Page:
Municipality: Nuevo León (Teopisca)
State / Province: Chiapas
Region: Región Altos
Altitude MASL: From 1171 to 2269
Main varieties: Bourbon, Caturra, Sarchimor, Catimor, Marsellesa, Mundo Novo
Harvest: November to March
Main process: Washed
Main native languages: Tsotsil, Tseltal
Nuevo Leon, is a coffee-producing town with 2,550 people, 1,296 men, and 1,254 women. The locality is located in Los Altos of Chiapas and belongs to the municipality of Teopisca at a medium altitude of 1,100 MASL. Nuevo Leon is characterized by its mountains, forests, small rivers, and by the coffee zone that generates spectacular landscapes and views.
In Nuevo León, the main activity is the cultivation of coffee followed by the production of corn and cattle. The coffee is cultivated under diversified shade: chalum (Inga spuria), naranjillo (Citronella mucronata), cork (Quercus suber), and oak (Quercus robur).
The process of harvesting coffee is particularly crafty. Producers harvest only the ripe cherries, pulp them on the same day using manual pulpers, and then wash the beans with clean water. The future parchment is dried under the sun in the houses’ yards.
Generally, the harvest takes place from November to February. The coffee producers of this locality commercialize their coffee directly to the UCANOCH organization since thanks to the cooperative it has been possible to commercialize the coffee in different parts of the world.
History of Teopisca Nuevo León
The town of Nuevo Leon belongs to the municipality of Teopisca and it’s the most important ejido for Teopisca. The agricultural activity is the main economy of the municipality. The new generation cares to preserve the ancient traditions of the town, by organizing festivities for instance. The main ones are in honor of the Virgin of Lourdes (February 9-14), Virgin of Guadalupe (December 12), and the celebration of Santa Cruz (May 3). During these events, the locals prepare typical dishes for the celebration such as the tamale de mole accompanied by atole agrio.
We can date the foundation of Teopisca and its localities in 1656. Teopisca is a Nahuatl name meaning House of the Red Lord. Some Tzeltales groups still live in Teopisca. This region is famous for its leather and saddlery workshops.
The first mention of this town dates back to 1586 by Friar Alonso Ponce who passed through this settlement on his way to Guatemala. The town of Teopisca had a very important Spanish influence, so its current population is mestizo.
The church of San Agustín is located in the main square of Teopisca. Its construction began at the end of the 16th century and was completed at the beginning of the 17th century in a Mudejar style. The tourists can also visit the bishop’s caves, the waterfalls, and the archaeological zone.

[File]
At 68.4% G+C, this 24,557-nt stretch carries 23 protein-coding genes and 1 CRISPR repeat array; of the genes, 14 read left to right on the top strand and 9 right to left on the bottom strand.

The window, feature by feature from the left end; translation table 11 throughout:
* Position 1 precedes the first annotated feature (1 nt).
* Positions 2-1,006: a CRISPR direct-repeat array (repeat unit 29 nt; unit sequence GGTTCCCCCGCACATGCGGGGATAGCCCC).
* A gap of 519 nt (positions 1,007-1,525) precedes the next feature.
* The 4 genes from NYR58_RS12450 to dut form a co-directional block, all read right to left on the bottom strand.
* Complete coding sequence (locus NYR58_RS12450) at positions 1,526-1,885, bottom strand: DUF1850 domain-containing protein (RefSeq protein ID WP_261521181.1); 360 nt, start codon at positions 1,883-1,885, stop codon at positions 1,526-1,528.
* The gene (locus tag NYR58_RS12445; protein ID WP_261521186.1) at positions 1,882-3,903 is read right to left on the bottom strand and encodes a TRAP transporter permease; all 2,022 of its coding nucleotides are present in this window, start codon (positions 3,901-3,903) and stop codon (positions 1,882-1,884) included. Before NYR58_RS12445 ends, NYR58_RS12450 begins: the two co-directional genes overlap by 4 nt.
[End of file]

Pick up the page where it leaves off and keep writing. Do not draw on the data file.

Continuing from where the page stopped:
Among Teopisca traditional foods are beef jerky, salted meat, palm hearts, sausages, and sweets such as honey candy and nougat. Also, the typical drinks are punch, corn atole, and white pozole.
Coffee & Biodiversity
The vegetation of Nuevo León is made of coniferous forests and oak forests. The annual rainfall varies from 350 mm to 2.00 mm, and the temperatures vary from 10 to 26 °C.
Nuevo León has a commitment to shade coffee production guaranteeing the protection of flora and fauna native to the place. Hunting is also prohibited. The farmers perform soil conservation using techniques such as live barriers and dead barriers protecting areas of water sources. Protecting the environment is a natural and deeply rooted custom.
The coffee plantations pass from generation to generation. Due to the increase of the population, the plots were fractionated which explains why it is very common to find small producers (less than 1 hectare). This led the producers to group themselves into organizations so that they can develop their cultivation in a sustainable way following the organic norms, C.A.F.E Practices, or UTZ.
UCANOCH has supported producers with new varieties of coffee plants such as Marsellesa, a variety that has become famous in the area thanks to its precocity in production and the quality that it generates in addition to being tolerant to diseases such as coffee Rust (Hemileia Vastatrix).
The coffee process has not changed in Teopisca. Pickers manually select the ripe cherry and after pulping, the beans ferment for 15 hours depending on the climate. Once the point of fermentation is adequate, the farmers proceed to wash and remove the extra sugars and mucilage. Drying patios must be clean and in good condition – generally, the drying is done by the women in charge of the home, the wife of the producer. The last process is the selection of the parchment when they eliminate the visible defects.
Coffee is then stored in clean bags and on pallets where they will remain until they are transported to the organization’s collection center.